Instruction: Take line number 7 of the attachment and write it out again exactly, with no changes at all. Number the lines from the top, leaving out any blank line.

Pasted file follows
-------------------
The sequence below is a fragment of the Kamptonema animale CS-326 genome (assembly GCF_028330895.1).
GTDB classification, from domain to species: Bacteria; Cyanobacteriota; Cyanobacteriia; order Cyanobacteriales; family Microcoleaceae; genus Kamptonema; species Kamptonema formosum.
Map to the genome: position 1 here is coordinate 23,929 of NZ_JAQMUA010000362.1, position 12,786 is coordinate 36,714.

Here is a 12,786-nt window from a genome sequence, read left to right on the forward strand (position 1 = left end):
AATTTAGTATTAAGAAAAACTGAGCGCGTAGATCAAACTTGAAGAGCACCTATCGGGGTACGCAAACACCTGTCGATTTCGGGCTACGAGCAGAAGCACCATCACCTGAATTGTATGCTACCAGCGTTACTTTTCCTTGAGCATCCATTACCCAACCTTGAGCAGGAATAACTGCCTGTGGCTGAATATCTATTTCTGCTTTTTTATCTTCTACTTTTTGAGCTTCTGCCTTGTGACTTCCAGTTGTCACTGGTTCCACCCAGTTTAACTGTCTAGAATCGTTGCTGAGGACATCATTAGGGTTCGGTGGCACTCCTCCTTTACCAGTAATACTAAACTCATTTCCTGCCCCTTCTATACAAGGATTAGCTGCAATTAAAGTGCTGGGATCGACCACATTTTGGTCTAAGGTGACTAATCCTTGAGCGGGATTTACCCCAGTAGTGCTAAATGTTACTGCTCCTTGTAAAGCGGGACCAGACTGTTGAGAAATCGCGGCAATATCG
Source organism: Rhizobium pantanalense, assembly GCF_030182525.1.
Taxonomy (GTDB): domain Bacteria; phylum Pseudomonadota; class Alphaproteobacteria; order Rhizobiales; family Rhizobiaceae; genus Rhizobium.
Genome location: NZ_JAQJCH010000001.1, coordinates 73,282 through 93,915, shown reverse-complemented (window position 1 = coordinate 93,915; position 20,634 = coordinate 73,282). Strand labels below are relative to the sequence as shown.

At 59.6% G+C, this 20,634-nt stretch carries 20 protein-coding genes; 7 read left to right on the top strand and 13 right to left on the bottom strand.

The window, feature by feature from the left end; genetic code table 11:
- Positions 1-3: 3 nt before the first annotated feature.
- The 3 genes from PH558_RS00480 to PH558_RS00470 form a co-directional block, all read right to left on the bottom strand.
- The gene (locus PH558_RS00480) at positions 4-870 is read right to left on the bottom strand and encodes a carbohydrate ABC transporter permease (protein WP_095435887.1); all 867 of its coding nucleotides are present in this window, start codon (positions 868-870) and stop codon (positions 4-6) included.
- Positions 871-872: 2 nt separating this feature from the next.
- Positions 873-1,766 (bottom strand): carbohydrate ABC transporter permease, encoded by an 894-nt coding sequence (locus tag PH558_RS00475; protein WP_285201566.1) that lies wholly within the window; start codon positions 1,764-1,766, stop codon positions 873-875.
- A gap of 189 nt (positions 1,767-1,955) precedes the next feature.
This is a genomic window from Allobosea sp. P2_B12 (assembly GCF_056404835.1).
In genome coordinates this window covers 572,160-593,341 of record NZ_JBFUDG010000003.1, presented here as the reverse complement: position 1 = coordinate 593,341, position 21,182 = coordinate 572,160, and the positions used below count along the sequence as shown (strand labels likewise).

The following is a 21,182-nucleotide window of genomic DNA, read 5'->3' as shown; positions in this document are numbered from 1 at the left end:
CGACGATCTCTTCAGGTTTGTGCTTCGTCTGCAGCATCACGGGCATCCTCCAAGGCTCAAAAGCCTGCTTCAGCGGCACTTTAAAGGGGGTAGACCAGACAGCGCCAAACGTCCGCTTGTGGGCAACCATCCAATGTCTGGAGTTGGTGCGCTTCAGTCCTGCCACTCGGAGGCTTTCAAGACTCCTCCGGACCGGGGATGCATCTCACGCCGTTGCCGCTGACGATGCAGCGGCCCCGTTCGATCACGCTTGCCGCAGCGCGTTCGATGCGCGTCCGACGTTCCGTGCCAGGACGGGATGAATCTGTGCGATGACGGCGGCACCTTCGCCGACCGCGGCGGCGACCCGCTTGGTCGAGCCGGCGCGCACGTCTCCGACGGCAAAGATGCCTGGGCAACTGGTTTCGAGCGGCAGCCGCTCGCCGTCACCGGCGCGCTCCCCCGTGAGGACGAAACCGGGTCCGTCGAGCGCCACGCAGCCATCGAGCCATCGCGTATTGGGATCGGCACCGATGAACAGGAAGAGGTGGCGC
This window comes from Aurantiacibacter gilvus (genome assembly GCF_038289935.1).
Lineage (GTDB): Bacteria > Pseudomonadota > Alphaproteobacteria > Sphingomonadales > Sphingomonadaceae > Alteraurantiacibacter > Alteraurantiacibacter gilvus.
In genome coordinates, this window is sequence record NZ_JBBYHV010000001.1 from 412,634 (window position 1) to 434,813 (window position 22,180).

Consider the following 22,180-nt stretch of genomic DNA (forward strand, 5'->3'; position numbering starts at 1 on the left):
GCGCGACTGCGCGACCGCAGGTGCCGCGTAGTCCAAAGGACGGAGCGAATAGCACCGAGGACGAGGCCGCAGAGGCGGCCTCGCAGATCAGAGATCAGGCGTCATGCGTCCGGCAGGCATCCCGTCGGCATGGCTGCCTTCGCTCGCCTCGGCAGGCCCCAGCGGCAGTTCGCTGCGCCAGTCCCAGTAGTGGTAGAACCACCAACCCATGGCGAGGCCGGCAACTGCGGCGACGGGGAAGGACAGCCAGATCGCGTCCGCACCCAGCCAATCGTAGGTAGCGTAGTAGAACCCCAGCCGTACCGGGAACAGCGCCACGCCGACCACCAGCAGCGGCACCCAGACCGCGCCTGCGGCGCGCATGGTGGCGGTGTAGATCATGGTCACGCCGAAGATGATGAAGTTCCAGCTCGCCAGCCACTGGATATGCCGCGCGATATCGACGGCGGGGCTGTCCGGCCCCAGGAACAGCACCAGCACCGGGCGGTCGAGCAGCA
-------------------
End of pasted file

Taxonomy (GTDB): domain Bacteria; phylum Pseudomonadota; class Alphaproteobacteria; order Rhizobiales; family Rhizobiaceae; genus Rhizobium.